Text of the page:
The pandemic put a damper on the opening of Ramadan, during which Muslims around the world fast during daylight hours and then, after evening prayer, dine with family and friends.
In the Saudi holy city of Mecca, the Grand Mosque, usually packed with tens of thousands of people during Ramadan, was deserted as religious authorities suspended the year-round umrah pilgrimage.
"We are used to seeing the holy mosque crowded with people during the day, night, all the time… I feel pain deep inside," said Ali Mulla, the muezzin who gives the call to prayer at the Grand Mosque.
But clerics and conservatives in some countries including Bangladesh, Pakistan and Indonesia — the world's largest Muslim-majority nation — have pushed back against social distancing rules, refusing to stop gatherings in mosques.
Several thousand attended evening prayers on Thursday at the biggest mosque in the capital of Indonesia's conservative Aceh province, and there were similar scenes in many sites in Pakistan.
The economic devastation wreaked by the global lockdown is huge, with the world facing its worst downturn since the Great Depression of the 1930s.
Russia's central bank said its economy would shrink up to 6 percent this year, hit doubly by the coronavirus and the plunge in oil prices.
In the United States, the Congressional Budget Office forecast GDP will contract by 12 percent in the April-June quarter and the federal deficit, due to massive stimulus spending, will explode to $3.7 trillion in 2020.
Trump on Friday signed the newest financial support package, providing $483 billion for small businesses and hard-pressed hospitals.
Across the United States, state leaders were weighing whether to start gradually lifting lockdown measures.
But the governor of Georgia was under attack for going so far as to approve the opening of businesses where social distancing is difficult, like gyms, hair salons and tattoo parlors.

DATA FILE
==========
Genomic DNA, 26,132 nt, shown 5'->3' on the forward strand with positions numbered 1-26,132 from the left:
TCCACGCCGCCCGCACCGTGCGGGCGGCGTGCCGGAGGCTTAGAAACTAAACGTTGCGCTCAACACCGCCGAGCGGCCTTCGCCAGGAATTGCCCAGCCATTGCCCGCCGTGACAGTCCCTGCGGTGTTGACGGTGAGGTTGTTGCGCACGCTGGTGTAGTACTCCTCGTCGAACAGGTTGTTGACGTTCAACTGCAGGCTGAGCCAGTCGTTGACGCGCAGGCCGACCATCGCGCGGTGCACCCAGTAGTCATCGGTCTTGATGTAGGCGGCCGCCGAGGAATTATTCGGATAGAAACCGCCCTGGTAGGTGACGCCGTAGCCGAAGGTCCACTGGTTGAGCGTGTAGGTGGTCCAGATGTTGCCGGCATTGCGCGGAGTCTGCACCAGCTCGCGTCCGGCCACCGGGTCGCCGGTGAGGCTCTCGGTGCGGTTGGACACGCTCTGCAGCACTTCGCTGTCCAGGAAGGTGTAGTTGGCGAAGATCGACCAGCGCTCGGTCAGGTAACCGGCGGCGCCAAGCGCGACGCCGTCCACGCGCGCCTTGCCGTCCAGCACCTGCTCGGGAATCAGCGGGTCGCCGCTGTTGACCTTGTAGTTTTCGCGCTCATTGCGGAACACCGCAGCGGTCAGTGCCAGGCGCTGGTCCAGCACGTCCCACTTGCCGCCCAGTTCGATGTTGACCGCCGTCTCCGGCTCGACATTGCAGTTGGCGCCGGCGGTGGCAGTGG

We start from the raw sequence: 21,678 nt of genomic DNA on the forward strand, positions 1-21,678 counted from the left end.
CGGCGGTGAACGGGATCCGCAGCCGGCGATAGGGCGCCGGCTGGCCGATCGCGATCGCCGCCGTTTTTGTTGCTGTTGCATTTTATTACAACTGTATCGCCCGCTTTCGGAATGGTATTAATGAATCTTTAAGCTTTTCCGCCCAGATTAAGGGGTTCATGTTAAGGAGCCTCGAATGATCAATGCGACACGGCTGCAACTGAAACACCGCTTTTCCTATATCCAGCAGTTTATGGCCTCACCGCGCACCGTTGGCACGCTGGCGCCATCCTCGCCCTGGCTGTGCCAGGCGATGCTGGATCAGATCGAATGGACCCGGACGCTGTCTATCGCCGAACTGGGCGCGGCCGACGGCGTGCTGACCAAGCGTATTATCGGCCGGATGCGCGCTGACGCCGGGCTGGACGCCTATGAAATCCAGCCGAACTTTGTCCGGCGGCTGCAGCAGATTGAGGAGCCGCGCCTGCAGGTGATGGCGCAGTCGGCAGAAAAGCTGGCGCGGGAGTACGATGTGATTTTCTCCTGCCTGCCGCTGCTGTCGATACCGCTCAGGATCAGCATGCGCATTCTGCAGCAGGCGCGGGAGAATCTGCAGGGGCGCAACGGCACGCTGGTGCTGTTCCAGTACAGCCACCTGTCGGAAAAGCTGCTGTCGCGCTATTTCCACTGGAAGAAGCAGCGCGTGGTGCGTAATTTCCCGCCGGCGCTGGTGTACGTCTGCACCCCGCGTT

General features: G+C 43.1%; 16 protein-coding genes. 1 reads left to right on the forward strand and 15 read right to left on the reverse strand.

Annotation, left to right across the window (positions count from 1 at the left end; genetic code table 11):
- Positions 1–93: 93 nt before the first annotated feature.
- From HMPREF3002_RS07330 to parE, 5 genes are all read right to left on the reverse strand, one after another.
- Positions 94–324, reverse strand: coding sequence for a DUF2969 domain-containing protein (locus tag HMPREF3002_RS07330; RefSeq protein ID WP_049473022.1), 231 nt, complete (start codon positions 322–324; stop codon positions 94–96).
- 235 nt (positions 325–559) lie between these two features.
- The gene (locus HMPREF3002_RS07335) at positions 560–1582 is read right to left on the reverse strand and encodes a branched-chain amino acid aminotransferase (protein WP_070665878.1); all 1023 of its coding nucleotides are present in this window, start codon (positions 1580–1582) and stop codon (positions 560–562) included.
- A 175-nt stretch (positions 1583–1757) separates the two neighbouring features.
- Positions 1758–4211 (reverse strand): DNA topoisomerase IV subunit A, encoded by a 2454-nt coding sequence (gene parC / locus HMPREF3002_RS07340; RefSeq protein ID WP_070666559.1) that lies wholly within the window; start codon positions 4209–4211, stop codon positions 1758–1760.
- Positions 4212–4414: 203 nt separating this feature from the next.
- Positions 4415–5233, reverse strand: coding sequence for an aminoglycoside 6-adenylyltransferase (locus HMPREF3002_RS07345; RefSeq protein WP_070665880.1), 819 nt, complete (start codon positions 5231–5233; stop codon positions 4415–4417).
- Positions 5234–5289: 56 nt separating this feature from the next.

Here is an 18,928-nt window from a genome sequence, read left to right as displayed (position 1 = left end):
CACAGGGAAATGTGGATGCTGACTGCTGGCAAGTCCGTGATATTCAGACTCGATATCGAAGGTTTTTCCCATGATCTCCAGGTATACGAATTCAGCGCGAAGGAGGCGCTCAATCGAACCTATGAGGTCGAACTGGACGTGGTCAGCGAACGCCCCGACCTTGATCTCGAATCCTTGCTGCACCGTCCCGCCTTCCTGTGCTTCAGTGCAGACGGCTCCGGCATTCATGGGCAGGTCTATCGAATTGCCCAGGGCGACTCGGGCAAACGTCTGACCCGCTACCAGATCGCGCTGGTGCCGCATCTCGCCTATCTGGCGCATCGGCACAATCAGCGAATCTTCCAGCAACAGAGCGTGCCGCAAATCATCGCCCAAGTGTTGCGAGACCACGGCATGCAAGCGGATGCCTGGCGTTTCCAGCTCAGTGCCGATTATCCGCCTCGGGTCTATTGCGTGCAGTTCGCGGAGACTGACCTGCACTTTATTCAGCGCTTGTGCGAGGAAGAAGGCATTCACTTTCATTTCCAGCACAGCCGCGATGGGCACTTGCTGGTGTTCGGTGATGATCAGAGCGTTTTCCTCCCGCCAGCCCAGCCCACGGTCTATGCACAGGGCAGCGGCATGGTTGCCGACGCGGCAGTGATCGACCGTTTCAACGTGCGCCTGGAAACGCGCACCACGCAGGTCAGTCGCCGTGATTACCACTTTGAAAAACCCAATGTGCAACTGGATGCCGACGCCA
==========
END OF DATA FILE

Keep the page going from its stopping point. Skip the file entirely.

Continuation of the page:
"If I don't cut hair I don't make money," said mask-wearing Atlanta barber Chris Edwards, as he trimmed the hair of an unmasked client. "We're being safe, we're being clean, it's all you can do."
In Europe, leaders haggled over their own relief package that could top €1 trillion ($1.01 trillion), as the European Central Bank chief warned of the risk of "acting too little, too late."
The 27-nation European Union has agreed to ask the bloc's executive arm to come up with a rescue plan by May 6, sources said.
The crucial economic discussions come as parts of Europe slowly loosen restrictions after progress on reducing the number of new infections.
Belgium became the latest to ease, announcing Friday that businesses and schools will gradually reopen from the middle of May.
"The spread of COVID-19 has been slowed down, but the virus has not disappeared," Prime Minister Sophie Wilmes said.
Experts have warned of a possible second wave of infections, particularly in the fall when temperatures cool.
Virologist Christian Drosten of Berlin's Charite Hospital said the coronavirus could return with a "totally different force."